(Poets and Poetry in America)

Firmly grounded in the personal experience of the poet, Kimiko Hahn’s poetry has a remarkably wide range of reference and experiments with many different formal approaches. The personae, or narrators, of her poems are generally modeled on the poet, and the subject matter is drawn from her experiences as a person of mixed ethnic and cultural heritage and as a daughter and a woman who becomes a wife and a mother. At the same time, the poet’s political point of view, which began on the far left and subsequently became more differentiated, is reflected in her poetry, which passionately interacts with current and historical cultural and political events. In her later poetry, Hahn has begun to respond imaginatively to scientific themes.

Most of Hahn’s poetry is written in free verse without any rhyming pattern. She often uses the formal technique of pastiche, or collage, inserting a few lines from newspaper reports, literary criticism, reference works, or the works of other writers in her poems. Characteristic of Hahn’s later poetry is her revival and use of the medieval Japanese genre of zuihitsu, a kind of poetic diary or scrapbook that has no real Western equivalent, as well as her use of tanka, a traditional Japanese poetry form.

The Unbearable Heart

The death of the poet’s mother, Maude Miyako Hahn, in a car accident in 1993 is reflected in almost all of the poems in The Unbearable Heart. The poems, an outpouring of grief, express a struggle to make sense of what appears to be a senseless loss. The persona must also relate this death to her two preteen daughters. The poem that drew the most critical acclaim and analysis, “The Hemisphere: Kuchuk Hanem,” uses the mother’s death as a starting point to reflect on historical Western imperialist and Orientalist attitudes toward the body of a non-Western woman. The poem mixes quotations from the writings of nineteenth century French novelist Gustave Flaubert and twentieth century American literary critic Edward Said with the imagined voice of the nineteenth century Egyptian courtesan Kuchuk Hanem and that of the persona herself, a modern-day Asian American woman. All four voices show different attitudes toward the body of the Egyptian woman, with Flaubert’s view considered demeaning by the other three.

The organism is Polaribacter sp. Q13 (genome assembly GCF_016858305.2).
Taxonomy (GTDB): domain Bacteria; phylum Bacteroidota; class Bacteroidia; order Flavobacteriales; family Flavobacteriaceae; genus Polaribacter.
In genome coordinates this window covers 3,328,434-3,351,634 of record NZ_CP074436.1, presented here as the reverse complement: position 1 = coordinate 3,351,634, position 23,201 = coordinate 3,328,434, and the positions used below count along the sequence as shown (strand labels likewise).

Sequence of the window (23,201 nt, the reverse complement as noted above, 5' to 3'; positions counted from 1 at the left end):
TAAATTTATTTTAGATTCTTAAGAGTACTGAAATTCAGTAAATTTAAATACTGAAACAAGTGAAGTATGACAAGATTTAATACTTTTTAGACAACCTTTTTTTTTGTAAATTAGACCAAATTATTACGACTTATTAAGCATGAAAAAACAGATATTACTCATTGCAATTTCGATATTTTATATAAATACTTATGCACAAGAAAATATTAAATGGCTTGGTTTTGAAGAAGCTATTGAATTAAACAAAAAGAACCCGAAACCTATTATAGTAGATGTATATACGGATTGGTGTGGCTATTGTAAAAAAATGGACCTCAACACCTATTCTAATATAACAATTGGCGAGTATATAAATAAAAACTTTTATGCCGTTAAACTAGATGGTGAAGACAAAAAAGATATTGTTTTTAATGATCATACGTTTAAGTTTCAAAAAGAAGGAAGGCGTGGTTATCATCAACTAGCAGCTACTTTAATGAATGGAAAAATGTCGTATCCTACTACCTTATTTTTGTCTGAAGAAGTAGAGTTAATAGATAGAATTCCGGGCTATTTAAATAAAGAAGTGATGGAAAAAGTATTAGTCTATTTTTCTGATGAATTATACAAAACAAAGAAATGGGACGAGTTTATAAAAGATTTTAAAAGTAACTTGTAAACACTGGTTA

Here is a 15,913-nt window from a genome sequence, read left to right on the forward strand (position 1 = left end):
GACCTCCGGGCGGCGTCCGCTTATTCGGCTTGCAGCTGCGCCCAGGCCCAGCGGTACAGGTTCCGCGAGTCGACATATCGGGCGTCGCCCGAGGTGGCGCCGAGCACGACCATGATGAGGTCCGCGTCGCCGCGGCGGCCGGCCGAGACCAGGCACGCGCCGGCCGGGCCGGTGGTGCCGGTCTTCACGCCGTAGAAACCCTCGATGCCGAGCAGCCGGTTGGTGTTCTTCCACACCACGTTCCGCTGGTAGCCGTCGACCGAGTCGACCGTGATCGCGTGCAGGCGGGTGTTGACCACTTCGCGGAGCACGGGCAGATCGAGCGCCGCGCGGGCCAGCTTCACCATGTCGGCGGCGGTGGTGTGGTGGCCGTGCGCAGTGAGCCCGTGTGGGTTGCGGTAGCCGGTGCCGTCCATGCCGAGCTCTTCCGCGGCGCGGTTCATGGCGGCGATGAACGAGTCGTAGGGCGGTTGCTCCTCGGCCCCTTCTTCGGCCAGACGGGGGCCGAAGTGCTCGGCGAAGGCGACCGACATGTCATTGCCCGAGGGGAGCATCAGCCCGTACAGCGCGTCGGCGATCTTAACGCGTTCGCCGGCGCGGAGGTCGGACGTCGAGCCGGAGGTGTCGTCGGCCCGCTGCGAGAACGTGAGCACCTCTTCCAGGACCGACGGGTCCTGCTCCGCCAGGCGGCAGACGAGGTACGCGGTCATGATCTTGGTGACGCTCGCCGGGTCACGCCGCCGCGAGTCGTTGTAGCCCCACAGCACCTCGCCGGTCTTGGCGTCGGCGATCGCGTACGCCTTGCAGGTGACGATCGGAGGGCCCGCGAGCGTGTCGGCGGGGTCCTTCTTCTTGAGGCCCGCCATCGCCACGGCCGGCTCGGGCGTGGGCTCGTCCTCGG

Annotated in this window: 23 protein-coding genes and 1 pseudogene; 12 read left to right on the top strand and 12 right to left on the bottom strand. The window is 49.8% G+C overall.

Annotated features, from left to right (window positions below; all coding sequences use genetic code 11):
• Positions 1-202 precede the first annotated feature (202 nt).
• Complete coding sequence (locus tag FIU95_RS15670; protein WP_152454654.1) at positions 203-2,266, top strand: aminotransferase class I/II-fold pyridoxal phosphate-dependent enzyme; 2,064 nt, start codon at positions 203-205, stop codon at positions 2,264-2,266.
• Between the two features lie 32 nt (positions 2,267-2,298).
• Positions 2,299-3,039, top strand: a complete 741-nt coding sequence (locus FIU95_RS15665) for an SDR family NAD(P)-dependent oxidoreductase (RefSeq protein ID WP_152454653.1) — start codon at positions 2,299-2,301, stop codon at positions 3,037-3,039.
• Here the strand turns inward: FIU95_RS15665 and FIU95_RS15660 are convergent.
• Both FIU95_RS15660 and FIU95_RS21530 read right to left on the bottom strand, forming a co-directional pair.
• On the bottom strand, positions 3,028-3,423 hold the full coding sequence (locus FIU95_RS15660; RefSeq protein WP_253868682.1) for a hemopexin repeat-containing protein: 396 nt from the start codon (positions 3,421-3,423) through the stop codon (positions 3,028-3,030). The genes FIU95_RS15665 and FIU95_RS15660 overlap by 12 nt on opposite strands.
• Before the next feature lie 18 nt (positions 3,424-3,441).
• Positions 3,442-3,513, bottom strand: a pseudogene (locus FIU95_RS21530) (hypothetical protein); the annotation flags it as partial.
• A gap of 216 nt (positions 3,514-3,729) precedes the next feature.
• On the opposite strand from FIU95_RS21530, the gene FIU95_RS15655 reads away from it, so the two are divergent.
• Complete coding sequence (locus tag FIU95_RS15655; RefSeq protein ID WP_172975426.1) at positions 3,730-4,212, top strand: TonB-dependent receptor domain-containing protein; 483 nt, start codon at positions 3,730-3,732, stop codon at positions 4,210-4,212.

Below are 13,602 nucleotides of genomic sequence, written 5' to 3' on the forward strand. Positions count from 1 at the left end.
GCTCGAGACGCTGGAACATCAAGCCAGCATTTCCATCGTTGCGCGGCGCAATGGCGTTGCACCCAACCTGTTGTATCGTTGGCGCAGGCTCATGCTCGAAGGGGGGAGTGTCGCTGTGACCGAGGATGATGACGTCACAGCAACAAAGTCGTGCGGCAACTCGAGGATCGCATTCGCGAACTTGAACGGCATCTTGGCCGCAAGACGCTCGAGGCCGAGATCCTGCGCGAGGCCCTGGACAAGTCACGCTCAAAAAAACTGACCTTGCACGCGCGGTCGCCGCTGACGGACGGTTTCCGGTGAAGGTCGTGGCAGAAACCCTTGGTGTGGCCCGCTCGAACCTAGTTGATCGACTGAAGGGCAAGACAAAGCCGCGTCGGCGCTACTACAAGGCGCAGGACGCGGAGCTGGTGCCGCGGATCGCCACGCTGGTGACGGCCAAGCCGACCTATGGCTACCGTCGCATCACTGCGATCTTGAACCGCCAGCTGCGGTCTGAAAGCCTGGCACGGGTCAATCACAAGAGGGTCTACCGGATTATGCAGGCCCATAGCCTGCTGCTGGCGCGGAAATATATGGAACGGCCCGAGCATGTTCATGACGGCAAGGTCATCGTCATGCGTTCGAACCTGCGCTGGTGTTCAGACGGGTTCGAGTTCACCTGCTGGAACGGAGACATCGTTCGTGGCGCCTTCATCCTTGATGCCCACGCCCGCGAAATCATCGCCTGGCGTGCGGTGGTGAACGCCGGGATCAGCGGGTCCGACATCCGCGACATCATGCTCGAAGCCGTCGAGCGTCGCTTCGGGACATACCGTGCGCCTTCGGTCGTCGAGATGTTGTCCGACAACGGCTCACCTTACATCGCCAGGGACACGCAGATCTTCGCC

The poems in Volatile express rage and despair, but also maternal tenderness. In “The Glass Bracelets,” the persona is outraged by violence against women, especially when it is sanctioned by religion. Her outburst is triggered by the 1907 story of a seven-year-old girl who enters a life of sexual servitude at a Hindu temple in India, which she links to a contemporary incident involving violent incest perpetrated by an American in Florida. Hahn deliberately uses obscene terms in her poem as a metaphor for the obscenity of the sexual violence against children.

Many more poems in Volatile speak vehemently against present and past social injustice and violence toward women. In “Blindsided,” which was anthologized in Making More Waves: New Writings by Asian American Women (1997; edited by...

(The entire section is 1304 words.)